martes, junio 23, 2009

¿El fin de los compilados?

Otra historia sobre las transformaciones que sufre la industria la industria de la música a partir del auge de Internet y sobre las respuestas que se ensayan como defensa:

It's one of the oldest formulas in the record business, but some things never go out of style: Take a dozen or two of the biggest radio hits and bundle them as a handy, snapshot-of-the-moment compilation.

One series of such albums - "Now That's What I Call Music!" - has been a reliable blockbuster for 10 years by sticking to a simple, recognizable brand. With a festive, uniform design aimed at the young, especially tween girls, the "Now" CDs each contain 20 "chart-topping hits" - Britney Spears has been featured 12 times - and its 28 volumes have sold 61 million copies in the United States.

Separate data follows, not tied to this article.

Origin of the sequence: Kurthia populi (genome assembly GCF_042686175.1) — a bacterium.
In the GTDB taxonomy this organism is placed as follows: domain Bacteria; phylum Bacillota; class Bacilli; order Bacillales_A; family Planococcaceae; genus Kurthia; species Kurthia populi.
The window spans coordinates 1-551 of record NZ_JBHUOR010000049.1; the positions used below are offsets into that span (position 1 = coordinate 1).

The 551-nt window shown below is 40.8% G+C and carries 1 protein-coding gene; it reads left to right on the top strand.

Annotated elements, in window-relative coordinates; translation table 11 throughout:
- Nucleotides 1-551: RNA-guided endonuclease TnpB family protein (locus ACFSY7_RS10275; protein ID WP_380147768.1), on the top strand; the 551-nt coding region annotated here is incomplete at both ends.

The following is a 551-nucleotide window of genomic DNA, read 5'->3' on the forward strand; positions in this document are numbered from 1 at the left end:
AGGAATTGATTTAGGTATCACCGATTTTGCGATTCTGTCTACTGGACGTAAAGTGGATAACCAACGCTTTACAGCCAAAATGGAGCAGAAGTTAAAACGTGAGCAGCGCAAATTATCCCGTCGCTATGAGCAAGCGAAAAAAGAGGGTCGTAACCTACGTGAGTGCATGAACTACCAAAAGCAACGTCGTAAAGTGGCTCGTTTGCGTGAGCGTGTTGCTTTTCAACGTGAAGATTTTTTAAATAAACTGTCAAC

To offset this decline, the executives behind the albums are expanding the basic product line. They have introduced a series of supplemental CDs, like "Now That's What I Call Country," and are moving into an array of media.

New CDs will allow access to a Web site featuring acts below the usual superstar radar, and a deal with Dada, a cellphone-services company, will offer extra promotion of songs and ring tones from "Now" artists.

In addition, the "Now" team is in talks to create a network television show to highlight its acts, according to people close to the negotiations who were not authorized to speak publicly.

Volvemos a insistir sobre lo mismo: la música está más viva que nunca, aunque mueran los viejos formatos y las compañías anquilosadas que se aferran a ellos como violinistas en el Titanic.

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